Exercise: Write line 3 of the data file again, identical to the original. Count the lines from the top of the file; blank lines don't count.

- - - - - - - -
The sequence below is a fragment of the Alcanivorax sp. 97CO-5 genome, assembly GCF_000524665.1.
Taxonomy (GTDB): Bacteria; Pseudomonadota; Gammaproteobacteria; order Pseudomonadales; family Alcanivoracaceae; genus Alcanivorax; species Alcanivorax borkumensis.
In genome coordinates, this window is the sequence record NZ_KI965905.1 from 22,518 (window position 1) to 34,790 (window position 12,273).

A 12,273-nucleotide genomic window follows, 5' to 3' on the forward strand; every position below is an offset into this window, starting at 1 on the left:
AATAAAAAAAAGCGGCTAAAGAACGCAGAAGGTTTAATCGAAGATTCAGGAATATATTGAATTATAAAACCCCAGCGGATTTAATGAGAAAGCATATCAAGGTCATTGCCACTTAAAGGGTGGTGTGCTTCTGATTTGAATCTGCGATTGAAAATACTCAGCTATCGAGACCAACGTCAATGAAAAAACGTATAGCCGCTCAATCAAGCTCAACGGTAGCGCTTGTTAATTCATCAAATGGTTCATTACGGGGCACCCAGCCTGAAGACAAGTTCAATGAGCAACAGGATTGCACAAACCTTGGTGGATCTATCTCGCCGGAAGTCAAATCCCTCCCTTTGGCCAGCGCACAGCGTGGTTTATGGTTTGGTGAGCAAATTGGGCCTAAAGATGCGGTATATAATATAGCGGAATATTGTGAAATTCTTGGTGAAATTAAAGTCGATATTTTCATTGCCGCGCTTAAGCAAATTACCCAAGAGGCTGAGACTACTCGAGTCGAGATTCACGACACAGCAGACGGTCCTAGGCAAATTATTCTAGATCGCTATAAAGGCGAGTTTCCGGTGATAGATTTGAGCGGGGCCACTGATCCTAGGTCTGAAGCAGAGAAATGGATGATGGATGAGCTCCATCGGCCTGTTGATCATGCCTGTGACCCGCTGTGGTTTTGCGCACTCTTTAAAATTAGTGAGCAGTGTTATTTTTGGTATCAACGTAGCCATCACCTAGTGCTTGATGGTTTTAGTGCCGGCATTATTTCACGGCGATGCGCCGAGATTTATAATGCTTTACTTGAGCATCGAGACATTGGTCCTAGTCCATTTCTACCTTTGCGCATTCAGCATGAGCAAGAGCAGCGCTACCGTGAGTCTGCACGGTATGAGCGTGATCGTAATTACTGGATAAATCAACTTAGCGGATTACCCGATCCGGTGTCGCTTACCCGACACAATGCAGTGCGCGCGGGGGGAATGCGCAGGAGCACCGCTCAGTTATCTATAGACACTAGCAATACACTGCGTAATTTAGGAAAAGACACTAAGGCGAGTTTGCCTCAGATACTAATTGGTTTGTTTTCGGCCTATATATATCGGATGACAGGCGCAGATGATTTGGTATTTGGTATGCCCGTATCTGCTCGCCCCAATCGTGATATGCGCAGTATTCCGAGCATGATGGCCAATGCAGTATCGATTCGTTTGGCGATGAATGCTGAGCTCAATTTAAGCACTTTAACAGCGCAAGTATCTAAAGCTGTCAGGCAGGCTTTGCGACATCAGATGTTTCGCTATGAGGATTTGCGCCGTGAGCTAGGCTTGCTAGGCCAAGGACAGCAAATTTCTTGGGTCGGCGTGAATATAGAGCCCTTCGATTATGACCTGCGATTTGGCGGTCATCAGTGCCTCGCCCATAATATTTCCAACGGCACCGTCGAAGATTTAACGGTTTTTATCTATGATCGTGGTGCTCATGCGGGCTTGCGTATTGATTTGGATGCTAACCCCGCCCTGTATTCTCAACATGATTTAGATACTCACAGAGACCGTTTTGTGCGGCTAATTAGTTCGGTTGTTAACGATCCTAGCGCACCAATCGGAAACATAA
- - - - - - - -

In genome coordinates, this window is the sequence record NZ_KI965905.1 from 22,518 (window position 1) to 34,790 (window position 12,273).